The self-described "rubber capital of the world," Akron was the home of numerous rubber factories that made tires for America's burgeoning automobile industry. Many of the raw materials needed to create rubber arrived by rail, and the finished products moved to market in freight cars. The city's major railroads included the Baltimore and Ohio, Pennsylvania, and Erie Railroads, but three regional carriers, the Akron, Canton and Youngstown, the Wheeling and Lake Erie, and the Akron and Barberton Belt, also served Akron-area industries. Written in cooperation with the Akron Railroad Club, this book chronicles the ever-changing Akron railroad scene since the club's founding in 1936.
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Early Days and Railroad Facilities
Baltimore and Ohio
Akron Canton and Youngstown
Wheeling and Lake Erie
Akron and Barberton Belt
Other Railroad Operations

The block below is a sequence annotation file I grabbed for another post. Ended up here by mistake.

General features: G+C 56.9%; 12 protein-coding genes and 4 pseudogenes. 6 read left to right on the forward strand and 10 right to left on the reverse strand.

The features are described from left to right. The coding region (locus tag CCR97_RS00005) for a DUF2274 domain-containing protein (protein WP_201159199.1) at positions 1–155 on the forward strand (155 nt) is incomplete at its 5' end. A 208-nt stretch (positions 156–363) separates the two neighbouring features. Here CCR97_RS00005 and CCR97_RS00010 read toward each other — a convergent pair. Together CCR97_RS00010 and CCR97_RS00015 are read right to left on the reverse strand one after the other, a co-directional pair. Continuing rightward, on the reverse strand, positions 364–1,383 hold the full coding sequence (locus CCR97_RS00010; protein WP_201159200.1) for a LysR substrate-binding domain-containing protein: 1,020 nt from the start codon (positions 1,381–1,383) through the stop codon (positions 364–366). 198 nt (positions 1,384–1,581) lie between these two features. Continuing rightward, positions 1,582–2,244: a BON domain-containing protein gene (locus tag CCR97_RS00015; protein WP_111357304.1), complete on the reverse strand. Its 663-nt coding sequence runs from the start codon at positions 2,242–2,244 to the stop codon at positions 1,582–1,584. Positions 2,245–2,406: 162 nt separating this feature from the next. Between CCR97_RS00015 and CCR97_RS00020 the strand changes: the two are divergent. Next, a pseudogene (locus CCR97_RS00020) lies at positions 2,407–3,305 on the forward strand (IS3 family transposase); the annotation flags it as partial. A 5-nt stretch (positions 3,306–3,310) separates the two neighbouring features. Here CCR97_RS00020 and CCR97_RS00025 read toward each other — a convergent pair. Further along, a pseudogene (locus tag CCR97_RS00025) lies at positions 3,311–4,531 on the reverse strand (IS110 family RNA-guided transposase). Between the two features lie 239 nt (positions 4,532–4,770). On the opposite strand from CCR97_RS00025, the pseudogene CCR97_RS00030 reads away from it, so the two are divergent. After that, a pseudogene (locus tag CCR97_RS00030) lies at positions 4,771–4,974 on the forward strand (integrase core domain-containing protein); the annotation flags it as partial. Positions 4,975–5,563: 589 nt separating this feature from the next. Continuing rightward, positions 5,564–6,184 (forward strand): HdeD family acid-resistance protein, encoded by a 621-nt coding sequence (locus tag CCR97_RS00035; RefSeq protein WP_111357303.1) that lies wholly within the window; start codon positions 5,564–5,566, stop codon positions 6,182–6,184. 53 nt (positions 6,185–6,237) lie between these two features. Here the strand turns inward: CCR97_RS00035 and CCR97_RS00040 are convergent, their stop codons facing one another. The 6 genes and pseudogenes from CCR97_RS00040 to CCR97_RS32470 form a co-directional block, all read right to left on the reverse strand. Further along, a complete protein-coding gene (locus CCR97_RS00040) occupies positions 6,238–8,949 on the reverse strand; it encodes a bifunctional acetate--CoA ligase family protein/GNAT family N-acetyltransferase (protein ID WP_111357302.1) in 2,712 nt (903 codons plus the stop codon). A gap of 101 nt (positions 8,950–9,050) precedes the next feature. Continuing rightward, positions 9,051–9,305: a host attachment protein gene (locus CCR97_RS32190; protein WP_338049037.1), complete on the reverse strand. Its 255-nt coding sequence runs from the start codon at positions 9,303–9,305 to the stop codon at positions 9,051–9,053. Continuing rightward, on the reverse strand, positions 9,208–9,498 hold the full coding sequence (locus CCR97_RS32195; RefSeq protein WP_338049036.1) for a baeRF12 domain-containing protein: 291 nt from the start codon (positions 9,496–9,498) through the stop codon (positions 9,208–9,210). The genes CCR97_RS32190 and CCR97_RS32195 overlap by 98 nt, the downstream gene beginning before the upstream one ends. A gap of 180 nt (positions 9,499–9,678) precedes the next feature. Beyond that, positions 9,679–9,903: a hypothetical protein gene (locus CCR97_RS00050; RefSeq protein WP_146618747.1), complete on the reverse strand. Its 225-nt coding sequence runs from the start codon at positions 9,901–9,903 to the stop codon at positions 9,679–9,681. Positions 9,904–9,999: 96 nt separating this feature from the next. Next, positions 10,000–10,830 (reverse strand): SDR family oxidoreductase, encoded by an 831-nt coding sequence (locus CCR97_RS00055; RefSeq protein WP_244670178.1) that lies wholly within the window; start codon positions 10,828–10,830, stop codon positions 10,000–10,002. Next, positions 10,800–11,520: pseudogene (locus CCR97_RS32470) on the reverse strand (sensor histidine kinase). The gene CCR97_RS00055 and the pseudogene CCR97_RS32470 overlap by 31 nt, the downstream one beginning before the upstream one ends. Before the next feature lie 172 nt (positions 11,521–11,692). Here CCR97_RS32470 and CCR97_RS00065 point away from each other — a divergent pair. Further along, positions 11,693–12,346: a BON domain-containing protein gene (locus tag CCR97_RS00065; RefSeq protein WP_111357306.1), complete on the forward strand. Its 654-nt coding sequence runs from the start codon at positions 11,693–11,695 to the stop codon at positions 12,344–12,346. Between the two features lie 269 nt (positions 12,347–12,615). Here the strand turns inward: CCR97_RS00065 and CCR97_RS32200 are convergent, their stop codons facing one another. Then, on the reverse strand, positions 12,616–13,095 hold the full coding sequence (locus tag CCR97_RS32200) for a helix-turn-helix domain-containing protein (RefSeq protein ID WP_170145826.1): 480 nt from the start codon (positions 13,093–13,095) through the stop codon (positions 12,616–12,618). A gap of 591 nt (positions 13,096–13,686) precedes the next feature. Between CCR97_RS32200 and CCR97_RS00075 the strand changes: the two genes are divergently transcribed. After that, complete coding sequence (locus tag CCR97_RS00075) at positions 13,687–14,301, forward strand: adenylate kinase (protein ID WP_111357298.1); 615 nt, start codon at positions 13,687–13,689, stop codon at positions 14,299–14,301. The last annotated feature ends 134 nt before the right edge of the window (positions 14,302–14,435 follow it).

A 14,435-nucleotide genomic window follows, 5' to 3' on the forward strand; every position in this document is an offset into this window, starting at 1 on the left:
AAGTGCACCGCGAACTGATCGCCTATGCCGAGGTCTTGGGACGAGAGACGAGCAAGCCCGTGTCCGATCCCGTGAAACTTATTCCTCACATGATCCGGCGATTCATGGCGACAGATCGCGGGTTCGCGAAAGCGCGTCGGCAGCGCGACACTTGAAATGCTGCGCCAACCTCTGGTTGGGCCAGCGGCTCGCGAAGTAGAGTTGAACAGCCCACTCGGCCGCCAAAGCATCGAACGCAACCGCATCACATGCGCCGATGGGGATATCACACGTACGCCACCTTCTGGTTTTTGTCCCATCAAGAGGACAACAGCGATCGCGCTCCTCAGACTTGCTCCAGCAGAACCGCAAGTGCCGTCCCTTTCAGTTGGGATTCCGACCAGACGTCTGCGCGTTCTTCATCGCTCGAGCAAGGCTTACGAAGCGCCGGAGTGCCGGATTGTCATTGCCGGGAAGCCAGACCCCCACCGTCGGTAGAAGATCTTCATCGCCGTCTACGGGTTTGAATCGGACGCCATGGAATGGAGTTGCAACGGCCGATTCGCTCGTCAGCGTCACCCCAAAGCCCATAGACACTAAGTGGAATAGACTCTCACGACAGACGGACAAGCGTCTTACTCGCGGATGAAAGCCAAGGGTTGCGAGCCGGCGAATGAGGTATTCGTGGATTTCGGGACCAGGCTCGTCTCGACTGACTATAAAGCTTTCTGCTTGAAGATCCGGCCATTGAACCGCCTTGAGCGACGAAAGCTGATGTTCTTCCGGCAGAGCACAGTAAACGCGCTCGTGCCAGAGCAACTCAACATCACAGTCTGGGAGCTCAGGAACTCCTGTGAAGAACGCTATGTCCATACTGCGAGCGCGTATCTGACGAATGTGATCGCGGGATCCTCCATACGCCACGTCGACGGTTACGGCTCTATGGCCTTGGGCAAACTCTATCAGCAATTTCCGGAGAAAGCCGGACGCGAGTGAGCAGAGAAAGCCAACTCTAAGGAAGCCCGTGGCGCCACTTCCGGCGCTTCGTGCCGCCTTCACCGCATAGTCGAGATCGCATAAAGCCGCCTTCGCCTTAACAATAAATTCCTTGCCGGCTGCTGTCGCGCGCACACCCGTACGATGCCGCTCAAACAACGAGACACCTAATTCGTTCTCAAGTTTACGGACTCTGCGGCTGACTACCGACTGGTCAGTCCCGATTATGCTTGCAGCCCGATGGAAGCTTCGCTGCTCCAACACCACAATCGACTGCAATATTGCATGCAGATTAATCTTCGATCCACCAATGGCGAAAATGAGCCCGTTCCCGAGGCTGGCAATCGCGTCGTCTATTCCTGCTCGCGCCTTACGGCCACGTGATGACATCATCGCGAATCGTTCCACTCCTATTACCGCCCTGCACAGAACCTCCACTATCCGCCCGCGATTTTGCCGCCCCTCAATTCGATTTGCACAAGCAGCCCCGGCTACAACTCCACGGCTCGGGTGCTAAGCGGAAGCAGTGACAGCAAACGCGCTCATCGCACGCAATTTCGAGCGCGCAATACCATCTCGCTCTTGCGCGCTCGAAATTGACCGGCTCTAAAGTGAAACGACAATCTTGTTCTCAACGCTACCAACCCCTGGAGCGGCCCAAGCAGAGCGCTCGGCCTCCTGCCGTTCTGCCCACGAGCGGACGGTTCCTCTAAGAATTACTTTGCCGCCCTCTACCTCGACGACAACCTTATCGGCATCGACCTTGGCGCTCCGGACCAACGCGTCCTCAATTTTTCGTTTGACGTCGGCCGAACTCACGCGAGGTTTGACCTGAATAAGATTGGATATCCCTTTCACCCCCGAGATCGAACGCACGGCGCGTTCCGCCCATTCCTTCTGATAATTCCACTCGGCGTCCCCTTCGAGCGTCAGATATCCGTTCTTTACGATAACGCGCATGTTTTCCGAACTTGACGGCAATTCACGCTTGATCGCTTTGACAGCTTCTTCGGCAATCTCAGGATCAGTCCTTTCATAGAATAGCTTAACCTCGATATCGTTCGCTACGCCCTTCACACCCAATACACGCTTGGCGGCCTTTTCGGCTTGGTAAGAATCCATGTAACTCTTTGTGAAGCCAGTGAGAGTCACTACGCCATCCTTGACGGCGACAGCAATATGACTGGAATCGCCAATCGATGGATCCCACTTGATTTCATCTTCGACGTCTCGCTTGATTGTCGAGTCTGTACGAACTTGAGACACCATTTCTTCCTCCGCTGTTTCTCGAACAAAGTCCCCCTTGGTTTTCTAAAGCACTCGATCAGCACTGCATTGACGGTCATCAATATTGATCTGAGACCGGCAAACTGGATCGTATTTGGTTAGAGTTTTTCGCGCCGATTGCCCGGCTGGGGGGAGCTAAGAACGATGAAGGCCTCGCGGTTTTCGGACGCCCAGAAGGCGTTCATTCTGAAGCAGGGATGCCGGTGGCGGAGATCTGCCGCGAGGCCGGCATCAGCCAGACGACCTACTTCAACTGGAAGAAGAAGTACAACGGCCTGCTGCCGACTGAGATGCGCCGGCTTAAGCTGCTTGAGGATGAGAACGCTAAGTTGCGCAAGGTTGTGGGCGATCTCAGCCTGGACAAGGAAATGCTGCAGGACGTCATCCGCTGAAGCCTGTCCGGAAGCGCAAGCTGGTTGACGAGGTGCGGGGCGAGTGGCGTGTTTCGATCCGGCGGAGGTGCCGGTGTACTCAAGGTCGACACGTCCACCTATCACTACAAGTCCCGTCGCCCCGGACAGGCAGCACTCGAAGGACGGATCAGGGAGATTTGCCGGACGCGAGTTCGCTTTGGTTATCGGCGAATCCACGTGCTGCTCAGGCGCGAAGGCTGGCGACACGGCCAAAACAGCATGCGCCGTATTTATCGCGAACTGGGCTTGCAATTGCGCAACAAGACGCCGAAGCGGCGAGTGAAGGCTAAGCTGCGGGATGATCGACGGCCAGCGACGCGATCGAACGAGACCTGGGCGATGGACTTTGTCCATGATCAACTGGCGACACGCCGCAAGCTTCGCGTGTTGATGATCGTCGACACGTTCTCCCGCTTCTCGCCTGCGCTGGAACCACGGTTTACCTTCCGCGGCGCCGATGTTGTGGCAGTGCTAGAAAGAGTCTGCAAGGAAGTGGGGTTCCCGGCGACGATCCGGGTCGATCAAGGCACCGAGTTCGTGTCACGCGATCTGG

Streetcar and Interurban Railways
Akron Railroad Club
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A&BB AC&Y acquired Akron Junction Akron Railroad Club August Barberton began Bob Redmond bridge build built Canton carried cars charter Chicago Cleveland Clinton Club members coal collection Columbus Company connection Conrail Courtesy courtesy of John crossing CSX Transportation Cuyahoga Falls December diesels downtown Akron early East ended engine Erie Lackawanna Railway Erie Railroad excursion February former four freight train industrial interurban January John John Beach July June Kent Lake Erie late later leads Light Limited located March November October opened operated original Park passenger service passenger trains passes Pennsylvania Railroad Photograph by Bob Photograph by John Photograph by Richard Photograph by Roger Pittsburgh pull Quaker rail retired Richard Jacobs Road Robert Roger Durfee route seen September served shown South Southern station steam locomotives Street switch System Tower track traffic trips Valley W&LE westbound Western Railroad Wheeling Yard York York Central Youngstown